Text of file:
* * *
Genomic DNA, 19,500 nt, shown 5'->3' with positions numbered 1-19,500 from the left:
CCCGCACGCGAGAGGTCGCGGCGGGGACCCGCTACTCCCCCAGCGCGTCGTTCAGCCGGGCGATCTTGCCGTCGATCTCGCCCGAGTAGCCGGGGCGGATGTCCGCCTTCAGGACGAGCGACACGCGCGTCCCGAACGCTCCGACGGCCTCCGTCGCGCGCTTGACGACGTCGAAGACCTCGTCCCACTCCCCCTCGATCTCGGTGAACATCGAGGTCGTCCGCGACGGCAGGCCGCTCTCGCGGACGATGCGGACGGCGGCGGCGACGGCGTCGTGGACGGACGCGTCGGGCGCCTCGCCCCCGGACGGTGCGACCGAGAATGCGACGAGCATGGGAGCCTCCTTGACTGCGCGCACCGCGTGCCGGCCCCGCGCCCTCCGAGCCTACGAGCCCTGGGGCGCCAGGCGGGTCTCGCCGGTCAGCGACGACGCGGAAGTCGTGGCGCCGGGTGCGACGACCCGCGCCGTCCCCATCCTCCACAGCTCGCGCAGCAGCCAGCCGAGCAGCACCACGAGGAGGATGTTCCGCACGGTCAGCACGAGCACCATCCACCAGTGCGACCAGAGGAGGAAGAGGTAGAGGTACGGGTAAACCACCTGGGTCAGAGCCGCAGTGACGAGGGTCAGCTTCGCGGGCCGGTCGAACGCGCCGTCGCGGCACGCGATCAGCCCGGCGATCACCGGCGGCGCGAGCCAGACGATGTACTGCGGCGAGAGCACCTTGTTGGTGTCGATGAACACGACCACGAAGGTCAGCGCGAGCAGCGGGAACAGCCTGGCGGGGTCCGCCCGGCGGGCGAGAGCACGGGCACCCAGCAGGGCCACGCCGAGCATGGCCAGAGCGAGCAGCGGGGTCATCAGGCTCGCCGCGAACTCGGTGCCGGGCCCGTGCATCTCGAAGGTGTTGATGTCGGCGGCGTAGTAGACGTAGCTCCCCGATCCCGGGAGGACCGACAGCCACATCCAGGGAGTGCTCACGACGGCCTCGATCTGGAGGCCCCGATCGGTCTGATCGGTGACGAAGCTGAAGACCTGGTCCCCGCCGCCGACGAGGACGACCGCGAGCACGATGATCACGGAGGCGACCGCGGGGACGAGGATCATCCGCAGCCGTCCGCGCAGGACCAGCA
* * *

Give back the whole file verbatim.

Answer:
Genomic DNA, 19,500 nt, shown 5'->3' with positions numbered 1-19,500 from the left:
CCCGCACGCGAGAGGTCGCGGCGGGGACCCGCTACTCCCCCAGCGCGTCGTTCAGCCGGGCGATCTTGCCGTCGATCTCGCCCGAGTAGCCGGGGCGGATGTCCGCCTTCAGGACGAGCGACACGCGCGTCCCGAACGCTCCGACGGCCTCCGTCGCGCGCTTGACGACGTCGAAGACCTCGTCCCACTCCCCCTCGATCTCGGTGAACATCGAGGTCGTCCGCGACGGCAGGCCGCTCTCGCGGACGATGCGGACGGCGGCGGCGACGGCGTCGTGGACGGACGCGTCGGGCGCCTCGCCCCCGGACGGTGCGACCGAGAATGCGACGAGCATGGGAGCCTCCTTGACTGCGCGCACCGCGTGCCGGCCCCGCGCCCTCCGAGCCTACGAGCCCTGGGGCGCCAGGCGGGTCTCGCCGGTCAGCGACGACGCGGAAGTCGTGGCGCCGGGTGCGACGACCCGCGCCGTCCCCATCCTCCACAGCTCGCGCAGCAGCCAGCCGAGCAGCACCACGAGGAGGATGTTCCGCACGGTCAGCACGAGCACCATCCACCAGTGCGACCAGAGGAGGAAGAGGTAGAGGTACGGGTAAACCACCTGGGTCAGAGCCGCAGTGACGAGGGTCAGCTTCGCGGGCCGGTCGAACGCGCCGTCGCGGCACGCGATCAGCCCGGCGATCACCGGCGGCGCGAGCCAGACGATGTACTGCGGCGAGAGCACCTTGTTGGTGTCGATGAACACGACCACGAAGGTCAGCGCGAGCAGCGGGAACAGCCTGGCGGGGTCCGCCCGGCGGGCGAGAGCACGGGCACCCAGCAGGGCCACGCCGAGCATGGCCAGAGCGAGCAGCGGGGTCATCAGGCTCGCCGCGAACTCGGTGCCGGGCCCGTGCATCTCGAAGGTGTTGATGTCGGCGGCGTAGTAGACGTAGCTCCCCGATCCCGGGAGGACCGACAGCCACATCCAGGGAGTGCTCACGACGGCCTCGATCTGGAGGCCCCGATCGGTCTGATCGGTGACGAAGCTGAAGACCTGGTCCCCGCCGCCGACGAGGACGACCGCGAGCACGATGATCACGGAGGCGACCGCGGGGACGAGGATCATCCGCAGCCGTCCGCGCAGGACCAGCA